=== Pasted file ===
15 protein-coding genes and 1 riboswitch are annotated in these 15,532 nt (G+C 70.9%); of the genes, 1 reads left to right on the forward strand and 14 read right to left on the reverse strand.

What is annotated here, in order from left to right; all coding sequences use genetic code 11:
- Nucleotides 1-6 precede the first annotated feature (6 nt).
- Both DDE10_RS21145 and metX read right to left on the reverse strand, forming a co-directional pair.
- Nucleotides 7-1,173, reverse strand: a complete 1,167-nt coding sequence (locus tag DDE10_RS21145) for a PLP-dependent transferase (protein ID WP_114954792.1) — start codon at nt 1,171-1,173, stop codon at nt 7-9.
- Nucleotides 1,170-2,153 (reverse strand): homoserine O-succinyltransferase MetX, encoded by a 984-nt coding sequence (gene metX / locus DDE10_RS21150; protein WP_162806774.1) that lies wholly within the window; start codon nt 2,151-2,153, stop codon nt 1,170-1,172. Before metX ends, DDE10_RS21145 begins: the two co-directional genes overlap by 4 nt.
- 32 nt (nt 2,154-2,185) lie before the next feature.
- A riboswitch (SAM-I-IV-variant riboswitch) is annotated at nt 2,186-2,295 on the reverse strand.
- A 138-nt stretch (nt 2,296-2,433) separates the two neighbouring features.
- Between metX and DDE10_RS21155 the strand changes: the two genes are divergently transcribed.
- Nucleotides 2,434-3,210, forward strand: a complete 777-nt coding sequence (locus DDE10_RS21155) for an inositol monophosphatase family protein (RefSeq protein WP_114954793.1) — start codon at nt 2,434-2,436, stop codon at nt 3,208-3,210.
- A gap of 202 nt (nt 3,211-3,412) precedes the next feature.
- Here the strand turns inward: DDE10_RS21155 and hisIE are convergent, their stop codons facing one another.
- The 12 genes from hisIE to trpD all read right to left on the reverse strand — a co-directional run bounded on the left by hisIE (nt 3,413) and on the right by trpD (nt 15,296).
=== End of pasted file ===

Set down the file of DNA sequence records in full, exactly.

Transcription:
15 protein-coding genes and 1 riboswitch are annotated in these 15,532 nt (G+C 70.9%); of the genes, 1 reads left to right on the forward strand and 14 read right to left on the reverse strand.

What is annotated here, in order from left to right; all coding sequences use genetic code 11:
- Nucleotides 1-6 precede the first annotated feature (6 nt).
- Both DDE10_RS21145 and metX read right to left on the reverse strand, forming a co-directional pair.
- Nucleotides 7-1,173, reverse strand: a complete 1,167-nt coding sequence (locus tag DDE10_RS21145) for a PLP-dependent transferase (protein ID WP_114954792.1) — start codon at nt 1,171-1,173, stop codon at nt 7-9.
- Nucleotides 1,170-2,153 (reverse strand): homoserine O-succinyltransferase MetX, encoded by a 984-nt coding sequence (gene metX / locus DDE10_RS21150; protein WP_162806774.1) that lies wholly within the window; start codon nt 2,151-2,153, stop codon nt 1,170-1,172. Before metX ends, DDE10_RS21145 begins: the two co-directional genes overlap by 4 nt.
- 32 nt (nt 2,154-2,185) lie before the next feature.
- A riboswitch (SAM-I-IV-variant riboswitch) is annotated at nt 2,186-2,295 on the reverse strand.
- A 138-nt stretch (nt 2,296-2,433) separates the two neighbouring features.
- Between metX and DDE10_RS21155 the strand changes: the two genes are divergently transcribed.
- Nucleotides 2,434-3,210, forward strand: a complete 777-nt coding sequence (locus DDE10_RS21155) for an inositol monophosphatase family protein (RefSeq protein WP_114954793.1) — start codon at nt 2,434-2,436, stop codon at nt 3,208-3,210.
- A gap of 202 nt (nt 3,211-3,412) precedes the next feature.
- Here the strand turns inward: DDE10_RS21155 and hisIE are convergent, their stop codons facing one another.
- The 12 genes from hisIE to trpD all read right to left on the reverse strand — a co-directional run bounded on the left by hisIE (nt 3,413) and on the right by trpD (nt 15,296).